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My talk is going to be a little different. So my talk is going to be on a surprising
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efficiency and exponential cost of fuzzing. So how can something be surprisingly efficient
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and also come with an exponential cost? So the actual purpose of this talk is
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to introduce to the weirdness of randomness and probability theory.
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So given it - given a name of this event I won't talk much about the theory
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but I want to talk about intuition. And one of the key messages that I want
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you to take away from this talk is that we might have strong intuitions about solving a problem
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but without a deep understanding of the problem sometimes our intuitions might lead us astray.
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So what is fuzzing? Fuzzing is a testing process.
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So here we are given a program and that program takes four characters.
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One approach to test this program is called white box fuzzing - white box because the first
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thing is that the analysis can actually see the internals of that program.
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The program has four branches and we could now try to explore every path in
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that program simply by trying to capture the conditions of each of these branches.
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Say one branch is - one input would be exercising the path where the first character is not a b,
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another input would exercise that path where the first input is a b but the second input
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is not an a, and so on.
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So we could explore all paths and at the end after exploring the fifth path - number
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five - we would see that the program actually crashes.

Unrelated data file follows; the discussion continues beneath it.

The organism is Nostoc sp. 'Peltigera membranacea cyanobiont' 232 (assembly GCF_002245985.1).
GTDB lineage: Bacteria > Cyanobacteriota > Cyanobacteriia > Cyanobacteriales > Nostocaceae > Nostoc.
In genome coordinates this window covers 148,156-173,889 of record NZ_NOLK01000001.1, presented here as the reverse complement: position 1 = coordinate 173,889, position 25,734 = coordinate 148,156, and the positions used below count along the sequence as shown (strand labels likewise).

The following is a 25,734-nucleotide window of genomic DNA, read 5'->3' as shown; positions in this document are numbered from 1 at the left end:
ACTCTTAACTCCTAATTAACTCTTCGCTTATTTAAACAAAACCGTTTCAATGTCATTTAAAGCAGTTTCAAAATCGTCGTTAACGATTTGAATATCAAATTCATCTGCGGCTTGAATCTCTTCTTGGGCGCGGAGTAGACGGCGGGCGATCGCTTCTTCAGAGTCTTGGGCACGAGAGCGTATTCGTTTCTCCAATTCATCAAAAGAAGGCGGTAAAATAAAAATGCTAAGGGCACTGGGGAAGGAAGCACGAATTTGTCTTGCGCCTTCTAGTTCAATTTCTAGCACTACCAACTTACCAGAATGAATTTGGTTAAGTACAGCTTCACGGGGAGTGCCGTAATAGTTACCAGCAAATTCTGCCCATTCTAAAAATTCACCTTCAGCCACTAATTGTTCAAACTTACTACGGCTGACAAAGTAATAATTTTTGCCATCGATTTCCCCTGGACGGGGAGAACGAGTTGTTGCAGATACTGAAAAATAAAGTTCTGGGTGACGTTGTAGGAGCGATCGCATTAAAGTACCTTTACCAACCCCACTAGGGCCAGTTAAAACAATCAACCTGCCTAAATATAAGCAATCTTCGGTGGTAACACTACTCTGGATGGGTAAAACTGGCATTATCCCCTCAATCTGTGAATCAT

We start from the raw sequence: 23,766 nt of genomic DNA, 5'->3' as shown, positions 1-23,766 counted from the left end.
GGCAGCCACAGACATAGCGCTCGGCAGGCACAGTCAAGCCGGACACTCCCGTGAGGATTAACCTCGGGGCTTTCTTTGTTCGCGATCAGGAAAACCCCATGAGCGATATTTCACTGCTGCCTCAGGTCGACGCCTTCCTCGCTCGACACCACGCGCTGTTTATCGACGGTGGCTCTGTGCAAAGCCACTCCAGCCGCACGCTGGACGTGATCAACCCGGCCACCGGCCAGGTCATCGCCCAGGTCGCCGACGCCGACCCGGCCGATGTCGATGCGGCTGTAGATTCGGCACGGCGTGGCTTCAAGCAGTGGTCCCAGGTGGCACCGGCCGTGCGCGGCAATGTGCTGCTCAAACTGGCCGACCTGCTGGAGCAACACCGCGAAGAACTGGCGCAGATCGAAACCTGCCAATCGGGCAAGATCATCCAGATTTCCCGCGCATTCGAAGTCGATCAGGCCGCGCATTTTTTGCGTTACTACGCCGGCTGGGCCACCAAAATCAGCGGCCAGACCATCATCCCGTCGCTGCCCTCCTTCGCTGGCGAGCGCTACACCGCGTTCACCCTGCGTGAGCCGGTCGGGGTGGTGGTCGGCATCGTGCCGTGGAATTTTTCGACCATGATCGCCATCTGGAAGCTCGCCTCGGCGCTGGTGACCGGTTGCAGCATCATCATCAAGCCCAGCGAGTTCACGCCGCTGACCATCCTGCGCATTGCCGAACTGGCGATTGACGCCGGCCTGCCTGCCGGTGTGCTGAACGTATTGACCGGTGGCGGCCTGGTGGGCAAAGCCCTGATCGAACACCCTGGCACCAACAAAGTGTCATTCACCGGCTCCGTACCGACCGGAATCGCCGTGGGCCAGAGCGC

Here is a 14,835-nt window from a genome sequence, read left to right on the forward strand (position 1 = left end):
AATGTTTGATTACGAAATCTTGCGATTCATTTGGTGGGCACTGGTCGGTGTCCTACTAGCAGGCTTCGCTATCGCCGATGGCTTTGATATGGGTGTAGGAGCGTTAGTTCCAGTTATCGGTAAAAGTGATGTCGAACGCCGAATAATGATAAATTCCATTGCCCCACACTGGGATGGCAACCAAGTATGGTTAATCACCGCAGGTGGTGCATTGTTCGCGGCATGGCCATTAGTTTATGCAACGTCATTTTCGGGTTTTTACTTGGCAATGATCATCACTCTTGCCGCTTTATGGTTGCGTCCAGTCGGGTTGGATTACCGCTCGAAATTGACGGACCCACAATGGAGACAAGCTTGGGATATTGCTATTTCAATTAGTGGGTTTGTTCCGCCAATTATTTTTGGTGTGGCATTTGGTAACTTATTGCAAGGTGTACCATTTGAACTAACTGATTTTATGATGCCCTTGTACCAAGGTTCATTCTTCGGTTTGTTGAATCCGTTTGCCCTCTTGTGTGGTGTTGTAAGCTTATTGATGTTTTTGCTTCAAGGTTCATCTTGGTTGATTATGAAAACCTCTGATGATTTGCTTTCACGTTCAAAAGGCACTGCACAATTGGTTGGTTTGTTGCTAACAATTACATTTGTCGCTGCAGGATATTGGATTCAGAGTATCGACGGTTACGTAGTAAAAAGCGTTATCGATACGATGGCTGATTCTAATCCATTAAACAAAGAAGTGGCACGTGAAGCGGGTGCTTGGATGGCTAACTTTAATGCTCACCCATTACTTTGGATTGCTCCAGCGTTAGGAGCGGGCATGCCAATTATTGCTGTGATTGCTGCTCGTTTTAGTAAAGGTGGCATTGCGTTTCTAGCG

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And so in this sense this approach called white box fuzzing is actually most effective.
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Why most effective? Because it can
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actually prove the absence of an error, in this case of an assertion violation,
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simply by enumerating all paths through the program.
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Because you're making some assumptions but in principle we could say that white box buzzing
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would be able to prove the absence of error, in this sense be most effective.
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And also it's quite efficient,
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so if we - suppose we are -
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we have these five - there are five paths in that program.
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If we sample a path at random without replacement we would expect to take about three inputs to find
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that crashing bug, right,
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generated by enumerating all of these paths using this technique called white box buzzing.
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Now on the other side of the spectrum there's something called black box fuzzing.
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Black box fuzzing doesn't know anything about the
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program - what it would do - it simply generates random
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inputs for that program. So in - on most machines a
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character can take one of 256 values, and suppose we just randomly generate
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these values using sampling - uniform at random with replacement.
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Of course it can never prove the absence of errors,
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in fact there's this great quote by Dijkstra saying program testing can